Wildrose Little Bow MLA David Schneider said ‘debt’ would sum up Alberta’s Budget 2017 in one word.
“It’s an historic amount of debt the province will be in by the end of this budget — it’s a three-year budget. By 2019 and 2020, I think it’s a $71 billion debt. We’re looking at a $10.3 billion deficit again this year. It just reeks of debt all the way through it. It’s a disaster. I think all of the economists you watch or read in Calgary and in Edmonton all feel the same way. Finance Minister Joe Ceci made a tour down to the Edmonton and Calgary chambers of commerce, after the budget was delivered. He did not get a great reception at either one of those. Those are the people that represent people in business. They’re suggesting to Mr. Ceci there’s no clear path back to balance and that’s what is required,” noted Schneider.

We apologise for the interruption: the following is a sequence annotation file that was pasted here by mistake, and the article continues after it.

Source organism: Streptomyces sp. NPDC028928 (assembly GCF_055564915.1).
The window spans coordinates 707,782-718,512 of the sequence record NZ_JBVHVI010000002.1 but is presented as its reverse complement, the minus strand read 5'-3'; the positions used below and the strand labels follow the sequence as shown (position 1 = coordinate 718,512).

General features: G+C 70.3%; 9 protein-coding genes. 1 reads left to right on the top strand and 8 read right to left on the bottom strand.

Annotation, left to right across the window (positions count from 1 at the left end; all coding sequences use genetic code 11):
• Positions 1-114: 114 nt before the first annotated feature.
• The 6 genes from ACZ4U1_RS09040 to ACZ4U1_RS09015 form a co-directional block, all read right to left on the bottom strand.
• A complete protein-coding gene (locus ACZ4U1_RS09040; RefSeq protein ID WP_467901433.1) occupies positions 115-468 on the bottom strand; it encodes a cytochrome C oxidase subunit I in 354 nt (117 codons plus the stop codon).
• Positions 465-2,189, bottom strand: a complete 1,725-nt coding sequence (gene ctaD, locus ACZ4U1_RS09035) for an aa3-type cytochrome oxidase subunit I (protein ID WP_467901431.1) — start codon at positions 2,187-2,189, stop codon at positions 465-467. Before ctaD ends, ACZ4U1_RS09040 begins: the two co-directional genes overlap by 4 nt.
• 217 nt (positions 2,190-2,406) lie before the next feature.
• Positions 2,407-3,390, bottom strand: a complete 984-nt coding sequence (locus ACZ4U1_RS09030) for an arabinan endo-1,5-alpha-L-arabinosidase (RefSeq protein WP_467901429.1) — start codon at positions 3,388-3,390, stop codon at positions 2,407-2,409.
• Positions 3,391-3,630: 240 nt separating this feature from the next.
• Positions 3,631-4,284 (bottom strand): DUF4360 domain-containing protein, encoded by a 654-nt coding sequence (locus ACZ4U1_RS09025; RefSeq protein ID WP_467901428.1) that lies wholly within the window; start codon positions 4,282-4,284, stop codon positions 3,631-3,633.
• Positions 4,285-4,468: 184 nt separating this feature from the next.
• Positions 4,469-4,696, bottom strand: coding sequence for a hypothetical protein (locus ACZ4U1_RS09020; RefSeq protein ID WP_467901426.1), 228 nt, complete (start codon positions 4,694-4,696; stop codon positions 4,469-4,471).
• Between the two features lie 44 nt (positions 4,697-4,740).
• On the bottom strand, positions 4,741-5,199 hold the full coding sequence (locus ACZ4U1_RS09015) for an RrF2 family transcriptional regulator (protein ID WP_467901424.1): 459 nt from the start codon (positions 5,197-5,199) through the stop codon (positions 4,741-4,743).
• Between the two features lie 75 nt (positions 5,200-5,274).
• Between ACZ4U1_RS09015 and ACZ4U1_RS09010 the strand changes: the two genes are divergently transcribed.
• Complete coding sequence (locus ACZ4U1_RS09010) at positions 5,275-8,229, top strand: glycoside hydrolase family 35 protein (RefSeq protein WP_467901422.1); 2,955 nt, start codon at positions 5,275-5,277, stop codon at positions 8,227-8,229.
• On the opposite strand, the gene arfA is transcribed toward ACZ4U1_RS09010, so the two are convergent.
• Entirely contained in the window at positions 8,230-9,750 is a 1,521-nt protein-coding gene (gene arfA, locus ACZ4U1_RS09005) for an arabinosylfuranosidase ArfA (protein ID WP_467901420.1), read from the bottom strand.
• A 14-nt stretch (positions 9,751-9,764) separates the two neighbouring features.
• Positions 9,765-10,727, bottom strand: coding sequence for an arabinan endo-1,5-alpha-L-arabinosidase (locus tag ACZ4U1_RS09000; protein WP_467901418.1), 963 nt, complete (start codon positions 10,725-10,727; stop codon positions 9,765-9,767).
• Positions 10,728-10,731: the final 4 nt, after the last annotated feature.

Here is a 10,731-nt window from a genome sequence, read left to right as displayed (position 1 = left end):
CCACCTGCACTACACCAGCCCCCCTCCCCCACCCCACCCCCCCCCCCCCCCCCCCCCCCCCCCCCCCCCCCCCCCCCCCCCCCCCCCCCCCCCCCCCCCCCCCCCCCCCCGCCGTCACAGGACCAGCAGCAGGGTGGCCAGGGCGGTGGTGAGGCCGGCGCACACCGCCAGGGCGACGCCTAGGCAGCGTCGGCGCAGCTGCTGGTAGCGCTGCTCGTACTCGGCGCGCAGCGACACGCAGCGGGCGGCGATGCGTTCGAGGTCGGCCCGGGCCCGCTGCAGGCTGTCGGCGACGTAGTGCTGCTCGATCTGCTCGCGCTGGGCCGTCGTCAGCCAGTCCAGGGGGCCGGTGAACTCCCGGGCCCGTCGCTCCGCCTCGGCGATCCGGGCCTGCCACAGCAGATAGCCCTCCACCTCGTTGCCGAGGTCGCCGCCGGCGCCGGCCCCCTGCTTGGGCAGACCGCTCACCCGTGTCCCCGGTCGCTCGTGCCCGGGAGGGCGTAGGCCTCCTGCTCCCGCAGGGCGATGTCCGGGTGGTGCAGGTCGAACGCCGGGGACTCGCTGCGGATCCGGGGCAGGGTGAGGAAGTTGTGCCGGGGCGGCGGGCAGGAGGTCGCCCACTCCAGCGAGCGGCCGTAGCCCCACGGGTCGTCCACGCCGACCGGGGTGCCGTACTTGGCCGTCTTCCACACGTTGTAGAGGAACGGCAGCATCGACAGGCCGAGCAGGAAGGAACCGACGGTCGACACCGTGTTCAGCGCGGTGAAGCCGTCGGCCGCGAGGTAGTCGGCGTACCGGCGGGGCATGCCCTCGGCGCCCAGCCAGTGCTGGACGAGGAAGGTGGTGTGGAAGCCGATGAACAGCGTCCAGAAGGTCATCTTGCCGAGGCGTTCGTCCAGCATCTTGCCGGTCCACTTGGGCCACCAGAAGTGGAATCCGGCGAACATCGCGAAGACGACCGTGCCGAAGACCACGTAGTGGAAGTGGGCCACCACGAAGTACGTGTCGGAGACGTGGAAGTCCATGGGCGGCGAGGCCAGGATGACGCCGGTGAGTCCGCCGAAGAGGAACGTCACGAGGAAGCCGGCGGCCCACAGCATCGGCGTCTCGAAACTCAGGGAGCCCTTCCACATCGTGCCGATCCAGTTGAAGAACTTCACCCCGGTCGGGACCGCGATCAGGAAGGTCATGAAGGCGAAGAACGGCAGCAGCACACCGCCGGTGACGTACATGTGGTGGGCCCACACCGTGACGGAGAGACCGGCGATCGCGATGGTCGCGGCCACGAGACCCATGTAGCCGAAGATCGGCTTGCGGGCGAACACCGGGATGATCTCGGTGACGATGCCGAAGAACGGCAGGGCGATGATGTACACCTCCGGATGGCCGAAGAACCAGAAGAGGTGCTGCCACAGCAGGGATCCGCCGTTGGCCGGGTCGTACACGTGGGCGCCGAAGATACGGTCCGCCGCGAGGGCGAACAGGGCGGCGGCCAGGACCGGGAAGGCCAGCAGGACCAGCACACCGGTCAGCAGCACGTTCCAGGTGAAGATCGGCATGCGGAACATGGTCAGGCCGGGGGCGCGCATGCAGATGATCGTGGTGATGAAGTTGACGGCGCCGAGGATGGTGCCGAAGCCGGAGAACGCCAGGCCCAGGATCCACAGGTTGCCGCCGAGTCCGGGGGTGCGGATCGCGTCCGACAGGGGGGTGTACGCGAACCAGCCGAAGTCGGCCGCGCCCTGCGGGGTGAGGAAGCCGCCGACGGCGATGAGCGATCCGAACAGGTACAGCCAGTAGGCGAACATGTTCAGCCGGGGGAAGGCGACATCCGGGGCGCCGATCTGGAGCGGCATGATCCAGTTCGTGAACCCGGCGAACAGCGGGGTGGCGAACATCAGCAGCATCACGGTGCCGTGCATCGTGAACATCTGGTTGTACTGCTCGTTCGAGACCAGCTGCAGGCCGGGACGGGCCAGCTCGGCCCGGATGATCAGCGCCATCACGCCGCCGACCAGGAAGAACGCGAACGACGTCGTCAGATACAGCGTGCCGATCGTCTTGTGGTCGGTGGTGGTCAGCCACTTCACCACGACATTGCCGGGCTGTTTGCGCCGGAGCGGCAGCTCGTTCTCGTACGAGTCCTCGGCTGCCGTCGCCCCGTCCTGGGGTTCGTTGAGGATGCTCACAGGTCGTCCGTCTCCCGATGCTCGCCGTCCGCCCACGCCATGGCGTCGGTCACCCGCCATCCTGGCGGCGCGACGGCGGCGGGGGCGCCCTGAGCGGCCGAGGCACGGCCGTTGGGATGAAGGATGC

Schneider said he believes it was the Edmonton Chamber of Commerce that would actually like to see a program service review and the chamber, according to Schneider, eventually offered to help and meet with the government to come up with some cost-cutting ideas.
“This is how serious they know this is. The finance minister said he doesn’t want anything to do with a formal review. He’s certainly willing to meet with business groups and continues to say Alberta is still in the best balance sheet in the country and we’re still in a net asset position. Is that the definition of when we’ve gone too far? Is that the barometer we’re setting our numbers by? Good grief, when we get to that point, have we gone too far or is that where we start looking around to determine if we’re going too far?”